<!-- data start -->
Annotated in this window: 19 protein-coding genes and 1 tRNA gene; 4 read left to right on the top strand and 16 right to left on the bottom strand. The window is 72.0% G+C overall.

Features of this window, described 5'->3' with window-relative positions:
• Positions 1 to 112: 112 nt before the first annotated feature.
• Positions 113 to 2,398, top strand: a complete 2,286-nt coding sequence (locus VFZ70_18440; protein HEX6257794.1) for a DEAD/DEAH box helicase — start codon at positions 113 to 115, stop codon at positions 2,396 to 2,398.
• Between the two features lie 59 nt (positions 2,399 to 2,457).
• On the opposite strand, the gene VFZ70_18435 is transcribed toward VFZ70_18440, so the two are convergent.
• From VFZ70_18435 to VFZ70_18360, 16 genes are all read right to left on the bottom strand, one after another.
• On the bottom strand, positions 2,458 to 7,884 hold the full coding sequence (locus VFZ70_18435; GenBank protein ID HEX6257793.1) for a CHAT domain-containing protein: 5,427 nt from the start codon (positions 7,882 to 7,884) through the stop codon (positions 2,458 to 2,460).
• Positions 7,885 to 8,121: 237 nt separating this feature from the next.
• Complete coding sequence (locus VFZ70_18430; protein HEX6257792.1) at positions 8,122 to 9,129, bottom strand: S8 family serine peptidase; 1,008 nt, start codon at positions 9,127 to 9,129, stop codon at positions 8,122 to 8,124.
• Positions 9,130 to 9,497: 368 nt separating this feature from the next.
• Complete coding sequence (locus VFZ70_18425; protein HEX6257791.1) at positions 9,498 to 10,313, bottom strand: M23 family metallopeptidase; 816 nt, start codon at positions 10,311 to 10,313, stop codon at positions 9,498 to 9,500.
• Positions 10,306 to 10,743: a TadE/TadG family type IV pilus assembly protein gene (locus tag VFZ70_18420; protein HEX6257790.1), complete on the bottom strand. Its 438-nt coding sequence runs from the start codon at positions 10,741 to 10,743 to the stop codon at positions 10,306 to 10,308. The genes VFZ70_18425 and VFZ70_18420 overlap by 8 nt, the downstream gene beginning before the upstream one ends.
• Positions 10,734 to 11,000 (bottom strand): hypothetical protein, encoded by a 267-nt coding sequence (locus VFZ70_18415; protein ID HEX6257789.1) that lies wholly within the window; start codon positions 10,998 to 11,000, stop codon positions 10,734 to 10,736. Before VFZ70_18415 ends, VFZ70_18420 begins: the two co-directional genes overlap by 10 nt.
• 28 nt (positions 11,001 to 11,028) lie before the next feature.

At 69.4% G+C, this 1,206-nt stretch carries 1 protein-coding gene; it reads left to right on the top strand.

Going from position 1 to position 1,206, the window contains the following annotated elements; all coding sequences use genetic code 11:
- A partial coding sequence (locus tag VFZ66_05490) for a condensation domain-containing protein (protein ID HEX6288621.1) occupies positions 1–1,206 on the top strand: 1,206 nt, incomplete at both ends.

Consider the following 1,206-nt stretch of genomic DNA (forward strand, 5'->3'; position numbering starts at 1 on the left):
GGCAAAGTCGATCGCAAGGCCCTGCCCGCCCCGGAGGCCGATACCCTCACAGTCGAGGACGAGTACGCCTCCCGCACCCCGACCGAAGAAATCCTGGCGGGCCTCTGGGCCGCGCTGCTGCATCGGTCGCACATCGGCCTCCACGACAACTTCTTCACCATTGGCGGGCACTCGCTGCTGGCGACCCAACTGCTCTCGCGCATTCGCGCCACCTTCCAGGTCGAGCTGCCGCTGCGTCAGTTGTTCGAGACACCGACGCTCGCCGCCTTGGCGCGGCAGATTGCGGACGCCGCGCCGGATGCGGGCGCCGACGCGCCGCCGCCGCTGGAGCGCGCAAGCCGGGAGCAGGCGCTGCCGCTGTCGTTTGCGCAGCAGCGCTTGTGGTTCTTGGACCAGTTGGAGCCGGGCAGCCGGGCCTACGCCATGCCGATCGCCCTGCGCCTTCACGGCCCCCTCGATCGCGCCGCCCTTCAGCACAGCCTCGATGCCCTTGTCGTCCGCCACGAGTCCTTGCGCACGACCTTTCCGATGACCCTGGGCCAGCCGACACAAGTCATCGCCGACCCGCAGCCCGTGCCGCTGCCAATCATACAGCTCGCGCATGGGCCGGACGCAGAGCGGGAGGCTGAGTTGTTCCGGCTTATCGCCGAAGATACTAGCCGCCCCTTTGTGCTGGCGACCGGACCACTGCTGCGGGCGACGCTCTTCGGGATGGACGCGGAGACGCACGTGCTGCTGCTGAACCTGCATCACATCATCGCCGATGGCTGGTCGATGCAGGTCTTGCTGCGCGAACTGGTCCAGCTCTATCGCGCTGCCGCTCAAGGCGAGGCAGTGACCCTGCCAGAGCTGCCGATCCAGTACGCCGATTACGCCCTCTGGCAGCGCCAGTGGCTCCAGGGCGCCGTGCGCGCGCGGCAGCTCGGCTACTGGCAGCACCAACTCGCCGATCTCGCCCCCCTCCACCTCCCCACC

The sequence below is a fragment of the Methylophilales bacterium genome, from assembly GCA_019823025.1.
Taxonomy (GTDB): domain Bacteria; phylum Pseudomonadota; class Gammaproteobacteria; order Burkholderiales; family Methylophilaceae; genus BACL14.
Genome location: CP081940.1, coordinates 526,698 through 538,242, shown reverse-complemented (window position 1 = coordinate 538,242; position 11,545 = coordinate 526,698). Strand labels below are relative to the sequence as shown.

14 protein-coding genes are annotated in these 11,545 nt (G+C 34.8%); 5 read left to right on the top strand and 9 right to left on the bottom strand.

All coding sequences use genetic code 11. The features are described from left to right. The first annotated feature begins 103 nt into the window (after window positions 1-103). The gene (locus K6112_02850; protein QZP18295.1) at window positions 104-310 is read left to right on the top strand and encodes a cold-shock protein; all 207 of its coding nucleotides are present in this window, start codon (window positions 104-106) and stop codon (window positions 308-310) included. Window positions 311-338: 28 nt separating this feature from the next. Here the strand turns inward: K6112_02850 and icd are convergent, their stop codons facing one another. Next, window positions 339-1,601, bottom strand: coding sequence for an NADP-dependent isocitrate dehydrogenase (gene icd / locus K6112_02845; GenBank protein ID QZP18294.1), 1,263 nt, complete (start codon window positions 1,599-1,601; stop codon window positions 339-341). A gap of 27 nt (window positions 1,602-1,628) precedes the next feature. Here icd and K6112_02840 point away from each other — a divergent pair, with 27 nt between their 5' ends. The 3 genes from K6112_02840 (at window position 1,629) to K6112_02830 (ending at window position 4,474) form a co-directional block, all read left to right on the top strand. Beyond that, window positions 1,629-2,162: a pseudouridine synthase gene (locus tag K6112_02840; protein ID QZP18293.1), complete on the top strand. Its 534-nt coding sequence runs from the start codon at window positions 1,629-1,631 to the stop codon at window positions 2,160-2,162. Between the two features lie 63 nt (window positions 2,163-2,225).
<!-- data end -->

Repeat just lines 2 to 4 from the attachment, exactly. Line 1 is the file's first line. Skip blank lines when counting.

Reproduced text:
Features of this window, described 5'->3' with window-relative positions:
• Positions 1 to 112: 112 nt before the first annotated feature.
• Positions 113 to 2,398, top strand: a complete 2,286-nt coding sequence (locus VFZ70_18440; protein HEX6257794.1) for a DEAD/DEAH box helicase — start codon at positions 113 to 115, stop codon at positions 2,396 to 2,398.